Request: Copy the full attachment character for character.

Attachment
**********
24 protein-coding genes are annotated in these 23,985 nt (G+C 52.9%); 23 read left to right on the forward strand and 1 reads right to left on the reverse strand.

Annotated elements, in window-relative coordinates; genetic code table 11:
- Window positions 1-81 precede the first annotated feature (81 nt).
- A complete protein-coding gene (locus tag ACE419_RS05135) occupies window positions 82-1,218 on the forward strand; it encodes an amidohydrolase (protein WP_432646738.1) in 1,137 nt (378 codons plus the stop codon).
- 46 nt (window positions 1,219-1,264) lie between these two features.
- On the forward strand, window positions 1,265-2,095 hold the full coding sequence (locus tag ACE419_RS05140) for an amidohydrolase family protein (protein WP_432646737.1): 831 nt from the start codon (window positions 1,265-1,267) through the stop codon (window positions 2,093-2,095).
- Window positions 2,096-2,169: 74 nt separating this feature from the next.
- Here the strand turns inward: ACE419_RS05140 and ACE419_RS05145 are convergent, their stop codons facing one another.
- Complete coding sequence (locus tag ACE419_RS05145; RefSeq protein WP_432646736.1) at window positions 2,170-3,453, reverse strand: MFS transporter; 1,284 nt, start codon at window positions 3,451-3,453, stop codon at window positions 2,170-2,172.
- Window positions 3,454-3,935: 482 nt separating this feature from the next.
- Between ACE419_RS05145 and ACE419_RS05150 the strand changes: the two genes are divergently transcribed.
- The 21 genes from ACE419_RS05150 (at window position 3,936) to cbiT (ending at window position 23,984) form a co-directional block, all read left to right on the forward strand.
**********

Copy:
24 protein-coding genes are annotated in these 23,985 nt (G+C 52.9%); 23 read left to right on the forward strand and 1 reads right to left on the reverse strand.

Annotated elements, in window-relative coordinates; genetic code table 11:
- Window positions 1-81 precede the first annotated feature (81 nt).
- A complete protein-coding gene (locus tag ACE419_RS05135) occupies window positions 82-1,218 on the forward strand; it encodes an amidohydrolase (protein WP_432646738.1) in 1,137 nt (378 codons plus the stop codon).
- 46 nt (window positions 1,219-1,264) lie between these two features.
- On the forward strand, window positions 1,265-2,095 hold the full coding sequence (locus tag ACE419_RS05140) for an amidohydrolase family protein (protein WP_432646737.1): 831 nt from the start codon (window positions 1,265-1,267) through the stop codon (window positions 2,093-2,095).
- Window positions 2,096-2,169: 74 nt separating this feature from the next.
- Here the strand turns inward: ACE419_RS05140 and ACE419_RS05145 are convergent, their stop codons facing one another.
- Complete coding sequence (locus tag ACE419_RS05145; RefSeq protein WP_432646736.1) at window positions 2,170-3,453, reverse strand: MFS transporter; 1,284 nt, start codon at window positions 3,451-3,453, stop codon at window positions 2,170-2,172.
- Window positions 3,454-3,935: 482 nt separating this feature from the next.
- Between ACE419_RS05145 and ACE419_RS05150 the strand changes: the two genes are divergently transcribed.
- The 21 genes from ACE419_RS05150 (at window position 3,936) to cbiT (ending at window position 23,984) form a co-directional block, all read left to right on the forward strand.